ACT News


Cost of drink driving on ACT roads revealed by ACT government forensic report

More than 60 per cent of drivers who tested positive for alcohol consumption after accidents on Canberra roads have recording blood-alcohol readings double the legal limit since 2002. 

A government laboratory report, published online on Monday, revealed more than 10 per cent of hospitalised drivers tested positive for alcohol consumption during the 12 year period. 

One hospitalised driver recorded a blood-alcohol reading of  .63 – 12 times the legal limit – while the average intoxication level in 2014 was 0.136. 

The report also revealed 42 per cent of those who returned positive samples had had a blood-alcohol reading of 0.15, or three times the legal limit. 

But the ACT government's analytical laboratory, based in Weston Creek, found the percentage of drivers returning positive blood samples after accidents had fallen steadily from the 14.63 per cent in 2002, to 7.29 in 2014. 

An ACT government spokesman said the decline was due to changing community sentiment and education.  


"There is little doubt that increased understanding of the risks of drinking and driving have influenced community attitudes and this is seen by most in the community as irresponsible and unacceptable," he said.

"It is encouraging that the rate of drink driving detected has been reducing in recent years."

The laboratory report also examined the use of illicit drugs, with slightly more than 10 per cent of all hospitalised drivers returning positive results. 

Emergency department staff provided the laboratory with 4356 blood samples from those involved in road accidents with a brief to detect tetrahydrocannabinol (THC), methamphetamine and MDMA.

"Almost 90 per cent of the samples were negative for any of the prescribed drugs meaning that [more than] 10 per cent had one or more of the prescribed drugs present," the report said.

Slightly more than 450 drivers tested returned positive results with 278 linked to THC, 110 to methamphetamine and 14 to MDMA.

Canberra drivers also tested positive for codeine, diazepam, methadone, morphine, MDMA, oxycodone and alprazolam. 402 drivers were detected with just one illicit drug in their system while another 55 drivers were detected with at lease two.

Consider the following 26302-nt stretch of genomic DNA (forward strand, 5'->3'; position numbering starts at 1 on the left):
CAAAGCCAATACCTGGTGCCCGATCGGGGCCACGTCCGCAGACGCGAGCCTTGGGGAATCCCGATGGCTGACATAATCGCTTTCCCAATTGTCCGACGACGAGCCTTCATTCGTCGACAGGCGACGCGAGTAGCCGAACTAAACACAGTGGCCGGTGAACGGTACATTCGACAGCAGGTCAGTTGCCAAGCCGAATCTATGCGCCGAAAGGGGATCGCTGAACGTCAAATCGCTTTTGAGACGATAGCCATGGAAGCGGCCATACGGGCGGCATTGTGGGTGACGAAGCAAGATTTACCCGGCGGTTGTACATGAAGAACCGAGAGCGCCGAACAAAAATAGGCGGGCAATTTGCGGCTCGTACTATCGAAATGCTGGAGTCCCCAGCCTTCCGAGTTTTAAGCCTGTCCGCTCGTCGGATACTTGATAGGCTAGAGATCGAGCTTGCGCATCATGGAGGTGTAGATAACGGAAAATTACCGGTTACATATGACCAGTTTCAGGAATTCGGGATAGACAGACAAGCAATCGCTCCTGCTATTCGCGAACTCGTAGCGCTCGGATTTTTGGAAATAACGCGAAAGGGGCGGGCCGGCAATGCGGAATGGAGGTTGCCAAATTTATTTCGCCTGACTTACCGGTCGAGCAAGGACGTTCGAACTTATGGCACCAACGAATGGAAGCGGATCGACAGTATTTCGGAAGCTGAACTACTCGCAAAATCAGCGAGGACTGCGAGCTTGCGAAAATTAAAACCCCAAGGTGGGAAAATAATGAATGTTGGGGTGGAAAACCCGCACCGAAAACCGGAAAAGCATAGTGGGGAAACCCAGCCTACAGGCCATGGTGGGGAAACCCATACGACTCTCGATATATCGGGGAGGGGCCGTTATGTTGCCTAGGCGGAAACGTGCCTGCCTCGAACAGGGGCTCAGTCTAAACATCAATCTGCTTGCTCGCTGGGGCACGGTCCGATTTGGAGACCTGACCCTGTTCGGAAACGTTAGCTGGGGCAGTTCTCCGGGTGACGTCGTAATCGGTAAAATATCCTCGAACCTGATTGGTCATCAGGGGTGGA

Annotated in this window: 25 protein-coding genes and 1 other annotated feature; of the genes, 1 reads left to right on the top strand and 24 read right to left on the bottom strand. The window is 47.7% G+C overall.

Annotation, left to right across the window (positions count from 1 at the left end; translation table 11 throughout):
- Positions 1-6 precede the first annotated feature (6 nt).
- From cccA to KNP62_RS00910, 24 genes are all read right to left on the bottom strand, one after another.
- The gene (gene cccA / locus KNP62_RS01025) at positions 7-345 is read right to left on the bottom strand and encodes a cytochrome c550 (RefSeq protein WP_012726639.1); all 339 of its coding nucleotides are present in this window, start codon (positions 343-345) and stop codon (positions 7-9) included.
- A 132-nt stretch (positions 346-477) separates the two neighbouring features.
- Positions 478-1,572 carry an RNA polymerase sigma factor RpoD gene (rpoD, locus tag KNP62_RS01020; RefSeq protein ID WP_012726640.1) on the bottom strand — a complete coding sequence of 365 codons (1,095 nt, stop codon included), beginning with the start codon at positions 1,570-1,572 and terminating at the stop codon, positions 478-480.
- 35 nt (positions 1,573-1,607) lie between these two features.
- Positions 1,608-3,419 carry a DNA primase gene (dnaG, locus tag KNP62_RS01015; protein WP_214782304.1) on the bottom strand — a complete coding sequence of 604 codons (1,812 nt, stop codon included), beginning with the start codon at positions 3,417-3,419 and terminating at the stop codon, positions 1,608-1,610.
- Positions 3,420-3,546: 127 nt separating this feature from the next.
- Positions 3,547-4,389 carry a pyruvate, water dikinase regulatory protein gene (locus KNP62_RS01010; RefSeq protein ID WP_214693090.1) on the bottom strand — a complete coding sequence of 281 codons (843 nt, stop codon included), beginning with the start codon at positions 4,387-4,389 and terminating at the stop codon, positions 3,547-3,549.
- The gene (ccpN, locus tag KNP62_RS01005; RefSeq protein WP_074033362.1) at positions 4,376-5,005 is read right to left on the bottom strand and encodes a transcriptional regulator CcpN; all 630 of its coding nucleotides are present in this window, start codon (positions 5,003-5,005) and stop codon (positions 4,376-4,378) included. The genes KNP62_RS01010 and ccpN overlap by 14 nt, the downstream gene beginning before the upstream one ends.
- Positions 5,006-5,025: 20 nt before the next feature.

But the spokesman acknowledged the report showed instances of drug driving had increased.

"The percentage of positive results for roadside drug driving tests has increased significantly since roadside drug testing was introduced," he said.

ACT Policing's latest annual report revealed 1097 people were convicted for drink driving offences in Canberra with another 249 guilty of driving with illicit drugs in their system.

The testing regime became a responsibility for hospital staff and officers in 1998 when it became mandatory to take a blood sample from hospitalised drivers. 

The report also reveals the challenges faced by staff at Canberra emergency departments when treating drunk patients and those harmed in road accidents. 

"It is sometimes difficult for emergency staff to ascertain who the driver was and so small numbers of samples from passengers and pedestrians may also be collected," the report said. 

"Additionally, a small number of samples are collected from drivers who have not had accidents, but are suspected by police of driving under the influence of an intoxicating substance."

The Australian College for Emergency Medicine has warned that hospitals across the country are becoming battlegrounds as drunk, aggressive patients flood through their doors.

In December, a survey of 2000 emergency department staff by the college found 92 per cent had been physically threatened by drunken patients while 98 per cent had been verbally abused.

According to ACT Health figures, the number of patients presenting with alcohol related issues increased by 35 per cent between 2009 and 2013.

"Across both ACT emergency department during 2015 there was an average of 81 alcohol-related presentations per month," a government spokesman said. 

"This does place unnecessarily added pressure on the emergency's and our staff – as if people weren't getting intoxicated and injured, they wouldn't be presenting to the emergency departments for treatment."


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